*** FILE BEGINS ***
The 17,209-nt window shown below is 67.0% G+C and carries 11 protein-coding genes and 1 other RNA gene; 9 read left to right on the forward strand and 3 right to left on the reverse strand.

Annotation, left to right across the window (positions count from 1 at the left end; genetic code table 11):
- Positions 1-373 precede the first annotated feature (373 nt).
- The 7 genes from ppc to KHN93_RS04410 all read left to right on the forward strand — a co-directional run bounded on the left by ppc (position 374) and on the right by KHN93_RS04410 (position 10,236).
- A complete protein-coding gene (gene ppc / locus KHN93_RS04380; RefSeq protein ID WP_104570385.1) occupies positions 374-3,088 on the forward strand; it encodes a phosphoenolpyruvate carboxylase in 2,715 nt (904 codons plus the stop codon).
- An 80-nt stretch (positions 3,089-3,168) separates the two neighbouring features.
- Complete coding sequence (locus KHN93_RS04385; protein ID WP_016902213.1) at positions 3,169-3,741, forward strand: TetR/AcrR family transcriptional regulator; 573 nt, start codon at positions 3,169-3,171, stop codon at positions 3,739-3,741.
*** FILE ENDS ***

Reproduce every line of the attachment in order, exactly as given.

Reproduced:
The 17,209-nt window shown below is 67.0% G+C and carries 11 protein-coding genes and 1 other RNA gene; 9 read left to right on the forward strand and 3 right to left on the reverse strand.

Annotation, left to right across the window (positions count from 1 at the left end; genetic code table 11):
- Positions 1-373 precede the first annotated feature (373 nt).
- The 7 genes from ppc to KHN93_RS04410 all read left to right on the forward strand — a co-directional run bounded on the left by ppc (position 374) and on the right by KHN93_RS04410 (position 10,236).
- A complete protein-coding gene (gene ppc / locus KHN93_RS04380; RefSeq protein ID WP_104570385.1) occupies positions 374-3,088 on the forward strand; it encodes a phosphoenolpyruvate carboxylase in 2,715 nt (904 codons plus the stop codon).
- An 80-nt stretch (positions 3,089-3,168) separates the two neighbouring features.
- Complete coding sequence (locus KHN93_RS04385; protein ID WP_016902213.1) at positions 3,169-3,741, forward strand: TetR/AcrR family transcriptional regulator; 573 nt, start codon at positions 3,169-3,171, stop codon at positions 3,739-3,741.